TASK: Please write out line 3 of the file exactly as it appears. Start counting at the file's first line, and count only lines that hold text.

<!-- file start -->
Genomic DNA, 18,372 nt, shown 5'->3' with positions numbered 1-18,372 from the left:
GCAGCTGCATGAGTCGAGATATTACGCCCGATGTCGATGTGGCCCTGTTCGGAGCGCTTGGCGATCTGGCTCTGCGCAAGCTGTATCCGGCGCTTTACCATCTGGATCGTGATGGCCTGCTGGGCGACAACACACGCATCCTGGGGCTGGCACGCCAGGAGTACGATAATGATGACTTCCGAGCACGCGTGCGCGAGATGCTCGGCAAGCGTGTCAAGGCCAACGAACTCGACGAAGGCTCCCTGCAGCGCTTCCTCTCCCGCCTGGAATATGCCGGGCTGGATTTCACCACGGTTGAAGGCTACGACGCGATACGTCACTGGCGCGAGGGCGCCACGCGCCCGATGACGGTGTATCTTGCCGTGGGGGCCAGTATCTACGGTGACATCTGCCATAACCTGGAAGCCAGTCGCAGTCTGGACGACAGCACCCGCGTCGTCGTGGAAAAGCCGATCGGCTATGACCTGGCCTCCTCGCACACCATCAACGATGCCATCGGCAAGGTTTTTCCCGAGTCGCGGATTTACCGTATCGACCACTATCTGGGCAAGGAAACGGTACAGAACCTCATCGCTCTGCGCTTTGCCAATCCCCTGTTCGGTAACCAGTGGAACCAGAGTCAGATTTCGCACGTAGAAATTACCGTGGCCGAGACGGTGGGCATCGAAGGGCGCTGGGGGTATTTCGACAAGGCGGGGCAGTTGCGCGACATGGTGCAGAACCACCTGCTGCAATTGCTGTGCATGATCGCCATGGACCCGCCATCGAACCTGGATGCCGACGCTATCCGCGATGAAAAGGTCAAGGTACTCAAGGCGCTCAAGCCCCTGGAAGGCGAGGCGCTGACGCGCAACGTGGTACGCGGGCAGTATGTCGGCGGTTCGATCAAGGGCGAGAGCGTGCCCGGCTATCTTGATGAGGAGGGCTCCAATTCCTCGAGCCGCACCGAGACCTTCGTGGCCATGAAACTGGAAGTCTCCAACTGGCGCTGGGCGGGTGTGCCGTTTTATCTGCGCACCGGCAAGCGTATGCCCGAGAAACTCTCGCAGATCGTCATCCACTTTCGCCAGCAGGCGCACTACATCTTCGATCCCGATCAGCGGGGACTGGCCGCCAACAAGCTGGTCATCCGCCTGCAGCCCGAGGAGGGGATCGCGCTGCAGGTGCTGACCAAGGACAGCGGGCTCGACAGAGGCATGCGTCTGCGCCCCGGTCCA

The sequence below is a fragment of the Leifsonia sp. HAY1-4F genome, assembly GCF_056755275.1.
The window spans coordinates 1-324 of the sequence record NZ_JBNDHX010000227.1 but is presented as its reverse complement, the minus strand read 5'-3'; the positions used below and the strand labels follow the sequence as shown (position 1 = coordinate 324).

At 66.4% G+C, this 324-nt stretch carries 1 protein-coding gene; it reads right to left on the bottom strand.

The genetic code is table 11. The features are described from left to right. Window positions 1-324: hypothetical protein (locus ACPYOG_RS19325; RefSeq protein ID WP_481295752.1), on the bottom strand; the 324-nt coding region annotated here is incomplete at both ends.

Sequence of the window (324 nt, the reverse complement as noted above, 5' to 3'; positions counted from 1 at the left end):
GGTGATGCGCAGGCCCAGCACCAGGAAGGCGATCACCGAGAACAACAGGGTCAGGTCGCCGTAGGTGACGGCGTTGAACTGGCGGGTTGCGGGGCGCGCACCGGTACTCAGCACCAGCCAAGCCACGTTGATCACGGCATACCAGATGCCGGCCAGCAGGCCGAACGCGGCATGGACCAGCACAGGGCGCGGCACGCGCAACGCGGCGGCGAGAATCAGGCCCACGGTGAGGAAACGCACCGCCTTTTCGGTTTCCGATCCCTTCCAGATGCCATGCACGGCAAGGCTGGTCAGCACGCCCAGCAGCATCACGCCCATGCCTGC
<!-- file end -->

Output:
The sequence below is a fragment of the Leifsonia sp. HAY1-4F genome, assembly GCF_056755275.1.